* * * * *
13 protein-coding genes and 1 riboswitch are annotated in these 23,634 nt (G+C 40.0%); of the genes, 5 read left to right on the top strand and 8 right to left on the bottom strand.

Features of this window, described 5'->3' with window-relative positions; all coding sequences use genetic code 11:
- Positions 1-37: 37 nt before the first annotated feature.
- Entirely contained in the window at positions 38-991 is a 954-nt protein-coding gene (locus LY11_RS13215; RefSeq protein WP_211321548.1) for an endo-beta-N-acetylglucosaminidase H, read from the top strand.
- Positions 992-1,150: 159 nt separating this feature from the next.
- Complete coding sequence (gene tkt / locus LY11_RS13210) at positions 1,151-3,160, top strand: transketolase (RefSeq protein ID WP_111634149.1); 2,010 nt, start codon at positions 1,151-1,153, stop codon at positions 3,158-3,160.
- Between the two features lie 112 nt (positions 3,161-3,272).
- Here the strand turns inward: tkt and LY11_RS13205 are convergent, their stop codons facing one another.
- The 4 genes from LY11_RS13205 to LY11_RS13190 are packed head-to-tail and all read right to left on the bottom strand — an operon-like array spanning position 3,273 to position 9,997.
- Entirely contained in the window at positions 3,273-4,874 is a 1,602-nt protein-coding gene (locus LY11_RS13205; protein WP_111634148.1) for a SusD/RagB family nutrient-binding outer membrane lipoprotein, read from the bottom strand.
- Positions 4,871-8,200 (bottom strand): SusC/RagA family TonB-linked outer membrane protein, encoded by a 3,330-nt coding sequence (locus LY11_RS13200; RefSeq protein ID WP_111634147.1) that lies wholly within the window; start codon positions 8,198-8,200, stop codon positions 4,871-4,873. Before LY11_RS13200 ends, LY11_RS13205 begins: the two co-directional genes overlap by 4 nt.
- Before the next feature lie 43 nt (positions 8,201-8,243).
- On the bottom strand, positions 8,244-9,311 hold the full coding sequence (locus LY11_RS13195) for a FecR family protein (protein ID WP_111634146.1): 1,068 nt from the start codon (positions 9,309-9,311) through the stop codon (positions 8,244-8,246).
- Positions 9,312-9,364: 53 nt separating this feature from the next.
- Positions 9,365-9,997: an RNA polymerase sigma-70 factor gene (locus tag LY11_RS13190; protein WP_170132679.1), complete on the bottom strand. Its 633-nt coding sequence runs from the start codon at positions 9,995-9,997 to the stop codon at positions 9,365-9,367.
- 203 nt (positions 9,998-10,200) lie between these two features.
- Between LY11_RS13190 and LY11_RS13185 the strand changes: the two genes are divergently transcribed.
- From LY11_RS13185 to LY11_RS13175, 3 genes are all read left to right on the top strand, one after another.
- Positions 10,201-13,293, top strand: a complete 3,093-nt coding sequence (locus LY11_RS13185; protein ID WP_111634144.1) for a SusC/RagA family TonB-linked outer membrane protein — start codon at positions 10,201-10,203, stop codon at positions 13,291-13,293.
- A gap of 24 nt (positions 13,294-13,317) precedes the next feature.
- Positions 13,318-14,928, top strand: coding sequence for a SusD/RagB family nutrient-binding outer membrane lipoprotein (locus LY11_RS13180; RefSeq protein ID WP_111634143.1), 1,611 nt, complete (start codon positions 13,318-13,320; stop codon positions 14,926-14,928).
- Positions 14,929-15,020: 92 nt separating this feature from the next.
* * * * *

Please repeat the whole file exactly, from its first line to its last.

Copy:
13 protein-coding genes and 1 riboswitch are annotated in these 23,634 nt (G+C 40.0%); of the genes, 5 read left to right on the top strand and 8 right to left on the bottom strand.

Features of this window, described 5'->3' with window-relative positions; all coding sequences use genetic code 11:
- Positions 1-37: 37 nt before the first annotated feature.
- Entirely contained in the window at positions 38-991 is a 954-nt protein-coding gene (locus LY11_RS13215; RefSeq protein WP_211321548.1) for an endo-beta-N-acetylglucosaminidase H, read from the top strand.
- Positions 992-1,150: 159 nt separating this feature from the next.
- Complete coding sequence (gene tkt / locus LY11_RS13210) at positions 1,151-3,160, top strand: transketolase (RefSeq protein ID WP_111634149.1); 2,010 nt, start codon at positions 1,151-1,153, stop codon at positions 3,158-3,160.
- Between the two features lie 112 nt (positions 3,161-3,272).
- Here the strand turns inward: tkt and LY11_RS13205 are convergent, their stop codons facing one another.
- The 4 genes from LY11_RS13205 to LY11_RS13190 are packed head-to-tail and all read right to left on the bottom strand — an operon-like array spanning position 3,273 to position 9,997.
- Entirely contained in the window at positions 3,273-4,874 is a 1,602-nt protein-coding gene (locus LY11_RS13205; protein WP_111634148.1) for a SusD/RagB family nutrient-binding outer membrane lipoprotein, read from the bottom strand.
- Positions 4,871-8,200 (bottom strand): SusC/RagA family TonB-linked outer membrane protein, encoded by a 3,330-nt coding sequence (locus LY11_RS13200; RefSeq protein ID WP_111634147.1) that lies wholly within the window; start codon positions 8,198-8,200, stop codon positions 4,871-4,873. Before LY11_RS13200 ends, LY11_RS13205 begins: the two co-directional genes overlap by 4 nt.
- Before the next feature lie 43 nt (positions 8,201-8,243).
- On the bottom strand, positions 8,244-9,311 hold the full coding sequence (locus LY11_RS13195) for a FecR family protein (protein ID WP_111634146.1): 1,068 nt from the start codon (positions 9,309-9,311) through the stop codon (positions 8,244-8,246).
- Positions 9,312-9,364: 53 nt separating this feature from the next.
- Positions 9,365-9,997: an RNA polymerase sigma-70 factor gene (locus tag LY11_RS13190; protein WP_170132679.1), complete on the bottom strand. Its 633-nt coding sequence runs from the start codon at positions 9,995-9,997 to the stop codon at positions 9,365-9,367.
- 203 nt (positions 9,998-10,200) lie between these two features.
- Between LY11_RS13190 and LY11_RS13185 the strand changes: the two genes are divergently transcribed.
- From LY11_RS13185 to LY11_RS13175, 3 genes are all read left to right on the top strand, one after another.
- Positions 10,201-13,293, top strand: a complete 3,093-nt coding sequence (locus LY11_RS13185; protein ID WP_111634144.1) for a SusC/RagA family TonB-linked outer membrane protein — start codon at positions 10,201-10,203, stop codon at positions 13,291-13,293.
- A gap of 24 nt (positions 13,294-13,317) precedes the next feature.
- Positions 13,318-14,928, top strand: coding sequence for a SusD/RagB family nutrient-binding outer membrane lipoprotein (locus LY11_RS13180; RefSeq protein ID WP_111634143.1), 1,611 nt, complete (start codon positions 13,318-13,320; stop codon positions 14,926-14,928).
- Positions 14,929-15,020: 92 nt separating this feature from the next.